The first skid steer was invented by two brothers in 1957. The first vehicle was designed to help clear out their turkey barn; their applications have come a long way since this time. More and more organizations recognize the value a skid steer can bring to their business. They’re an effective addition to your machinery at your salvage facility or junk hard due to the versatility they offer.
What is a Skid Steer?
Skid steer loaders are one of the smaller construction vehicles that are used for a wide variety of tasks. They usually have a bucket are their default attachment, but you can easily fit them with different attachments to suit your business and the work in question. They’re a popular choice for organizations that do not need or have the capacity for a large range of heavy plant machinery yet still require additional mechanical help for some tasks.
Skid steers run on rubber tracks and get their name from the way they turn. Skid steer tracks are fixed and can only point in one direction. To turn, you need to steer each side independently. You cannot steer by angling the tracks in different directions, and instead, you need to speed up the left or right side of the vehicle causing the “skid” that gives the vehicle its name.
Skid Steer Sizes
Skid steers come in different sizes, though all are relatively small when compared to heavier plant equipment. A skid steers size is measured by not only its dimensions but also its weight, capacity, and power. The rated operating capacity (ROC) is a key metric for measuring the capabilities of a skid steer. The ROC measures how heavy a load the skid steer can lift without tipping.
The right vehicle size for your business will depend on the tasks you have in mind. Smaller models are ideal for compact jobs and getting into tight spaces, such as interior demolition or interior construction. They’re also a great choice for precision work. A mid-size skid steer is still a small and lightweight option but offers more power and capacity than a smaller vehicle. With the right attachments, they can be a great choice for excavation and digging work where larger vehicles, e.g. a backhoe, wouldn’t fit. Larger skid steers still feel compact when compared to other industrial vehicles, yet they can perform a range of large-scale tasks from demolition to road building. All skid steers have the added bonus of easily maneuvering through tight spaces; something salvage yard owners will particularly value.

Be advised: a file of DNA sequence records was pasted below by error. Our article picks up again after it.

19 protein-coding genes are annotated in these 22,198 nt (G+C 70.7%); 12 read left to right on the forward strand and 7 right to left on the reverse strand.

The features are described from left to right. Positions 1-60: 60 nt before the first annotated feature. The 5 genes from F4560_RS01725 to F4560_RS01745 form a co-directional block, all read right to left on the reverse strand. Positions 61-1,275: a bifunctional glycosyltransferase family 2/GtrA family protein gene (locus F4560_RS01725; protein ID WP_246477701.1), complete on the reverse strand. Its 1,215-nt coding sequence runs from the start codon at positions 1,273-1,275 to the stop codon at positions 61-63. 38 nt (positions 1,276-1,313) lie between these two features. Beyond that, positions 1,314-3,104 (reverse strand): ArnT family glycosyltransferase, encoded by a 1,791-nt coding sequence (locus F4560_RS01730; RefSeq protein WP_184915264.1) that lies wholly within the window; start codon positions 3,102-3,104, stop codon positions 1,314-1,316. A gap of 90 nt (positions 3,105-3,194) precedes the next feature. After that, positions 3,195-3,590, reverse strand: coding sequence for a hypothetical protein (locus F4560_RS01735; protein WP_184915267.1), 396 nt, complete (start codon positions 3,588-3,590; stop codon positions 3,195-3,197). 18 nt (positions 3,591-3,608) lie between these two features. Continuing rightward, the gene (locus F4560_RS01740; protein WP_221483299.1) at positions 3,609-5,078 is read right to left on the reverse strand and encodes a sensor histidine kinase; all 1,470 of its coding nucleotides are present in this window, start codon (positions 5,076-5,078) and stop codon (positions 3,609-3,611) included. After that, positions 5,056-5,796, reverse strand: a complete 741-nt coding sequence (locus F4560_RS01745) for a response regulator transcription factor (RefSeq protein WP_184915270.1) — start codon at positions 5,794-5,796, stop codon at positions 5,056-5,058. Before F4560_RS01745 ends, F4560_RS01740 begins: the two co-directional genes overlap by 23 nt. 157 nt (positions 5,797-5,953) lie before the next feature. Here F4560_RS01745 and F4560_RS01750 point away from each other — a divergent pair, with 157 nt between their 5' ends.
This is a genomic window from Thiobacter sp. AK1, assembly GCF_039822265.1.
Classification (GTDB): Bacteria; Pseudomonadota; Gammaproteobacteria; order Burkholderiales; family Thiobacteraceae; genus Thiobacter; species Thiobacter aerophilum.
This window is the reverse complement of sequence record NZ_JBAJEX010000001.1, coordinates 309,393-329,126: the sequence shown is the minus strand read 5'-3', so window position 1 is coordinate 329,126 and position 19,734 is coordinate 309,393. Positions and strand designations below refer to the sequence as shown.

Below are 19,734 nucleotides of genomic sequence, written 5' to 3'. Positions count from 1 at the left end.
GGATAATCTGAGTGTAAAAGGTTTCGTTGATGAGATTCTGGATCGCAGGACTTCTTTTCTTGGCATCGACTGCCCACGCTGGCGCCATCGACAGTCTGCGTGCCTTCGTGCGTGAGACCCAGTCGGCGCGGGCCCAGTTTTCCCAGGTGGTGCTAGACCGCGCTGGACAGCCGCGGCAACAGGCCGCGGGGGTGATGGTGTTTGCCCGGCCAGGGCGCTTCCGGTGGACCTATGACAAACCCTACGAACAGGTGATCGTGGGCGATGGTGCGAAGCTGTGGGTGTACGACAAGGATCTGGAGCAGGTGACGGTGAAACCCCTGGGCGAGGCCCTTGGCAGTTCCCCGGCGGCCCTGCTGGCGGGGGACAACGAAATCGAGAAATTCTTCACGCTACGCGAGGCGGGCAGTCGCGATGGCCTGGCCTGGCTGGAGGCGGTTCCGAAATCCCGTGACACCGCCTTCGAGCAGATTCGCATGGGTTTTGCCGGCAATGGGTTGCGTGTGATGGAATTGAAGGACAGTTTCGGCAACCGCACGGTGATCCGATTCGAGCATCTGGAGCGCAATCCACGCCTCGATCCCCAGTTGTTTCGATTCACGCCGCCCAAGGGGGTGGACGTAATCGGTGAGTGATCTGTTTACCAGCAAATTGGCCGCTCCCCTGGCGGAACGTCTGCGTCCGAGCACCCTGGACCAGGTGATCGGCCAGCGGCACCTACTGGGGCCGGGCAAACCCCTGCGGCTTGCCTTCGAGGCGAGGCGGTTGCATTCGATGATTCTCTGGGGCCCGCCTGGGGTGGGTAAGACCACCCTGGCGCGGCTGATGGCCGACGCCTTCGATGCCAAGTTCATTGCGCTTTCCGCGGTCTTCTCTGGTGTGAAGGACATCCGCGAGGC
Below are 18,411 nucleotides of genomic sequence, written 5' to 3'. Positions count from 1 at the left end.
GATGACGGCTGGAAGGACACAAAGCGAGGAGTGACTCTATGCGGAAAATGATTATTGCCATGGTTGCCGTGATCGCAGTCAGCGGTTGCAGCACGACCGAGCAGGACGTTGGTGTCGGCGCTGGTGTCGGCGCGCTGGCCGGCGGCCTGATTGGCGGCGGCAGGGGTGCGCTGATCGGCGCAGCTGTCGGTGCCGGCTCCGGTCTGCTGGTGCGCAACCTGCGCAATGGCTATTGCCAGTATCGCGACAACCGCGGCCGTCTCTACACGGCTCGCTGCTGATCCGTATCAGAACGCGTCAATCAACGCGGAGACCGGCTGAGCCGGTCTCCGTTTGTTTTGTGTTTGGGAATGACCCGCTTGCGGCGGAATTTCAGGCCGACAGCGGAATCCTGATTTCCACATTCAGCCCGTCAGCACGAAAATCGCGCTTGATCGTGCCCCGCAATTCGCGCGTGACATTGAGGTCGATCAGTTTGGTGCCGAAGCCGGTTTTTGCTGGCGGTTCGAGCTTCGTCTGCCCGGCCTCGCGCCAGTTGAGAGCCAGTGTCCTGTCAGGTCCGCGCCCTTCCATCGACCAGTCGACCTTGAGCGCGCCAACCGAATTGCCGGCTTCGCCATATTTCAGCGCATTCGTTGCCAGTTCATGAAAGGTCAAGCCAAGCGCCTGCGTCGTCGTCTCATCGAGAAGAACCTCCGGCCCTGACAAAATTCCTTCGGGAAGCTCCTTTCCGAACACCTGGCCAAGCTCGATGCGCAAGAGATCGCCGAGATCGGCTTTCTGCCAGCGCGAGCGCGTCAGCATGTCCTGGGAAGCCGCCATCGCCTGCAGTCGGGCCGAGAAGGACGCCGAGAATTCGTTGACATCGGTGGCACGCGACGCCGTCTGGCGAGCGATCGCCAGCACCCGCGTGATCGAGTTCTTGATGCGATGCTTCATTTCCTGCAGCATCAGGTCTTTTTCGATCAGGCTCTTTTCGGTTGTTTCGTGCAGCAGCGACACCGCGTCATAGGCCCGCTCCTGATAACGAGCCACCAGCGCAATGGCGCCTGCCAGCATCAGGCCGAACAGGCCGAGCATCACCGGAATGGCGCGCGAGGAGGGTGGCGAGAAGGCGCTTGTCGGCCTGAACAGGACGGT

Utilizing Skid Steers in Auto Salvage
Auto salvage yards are packed full of valuable and not so valuable parts. A small-to-medium-sized skid steer is a great piece of kit for transporting and moving parts as required. They’ve become more commonly used in recycling and material handling environments, and they are a versatile tool to add to the machinery available at a salvage yard.
The versatility a skid steer brings to your junkyard business is significant, and they can make operating your salvage facility much more straightforward. A skid steer is a great investment rather than relying on a range of expensive industrial vehicles or investing in different machinery for different tasks.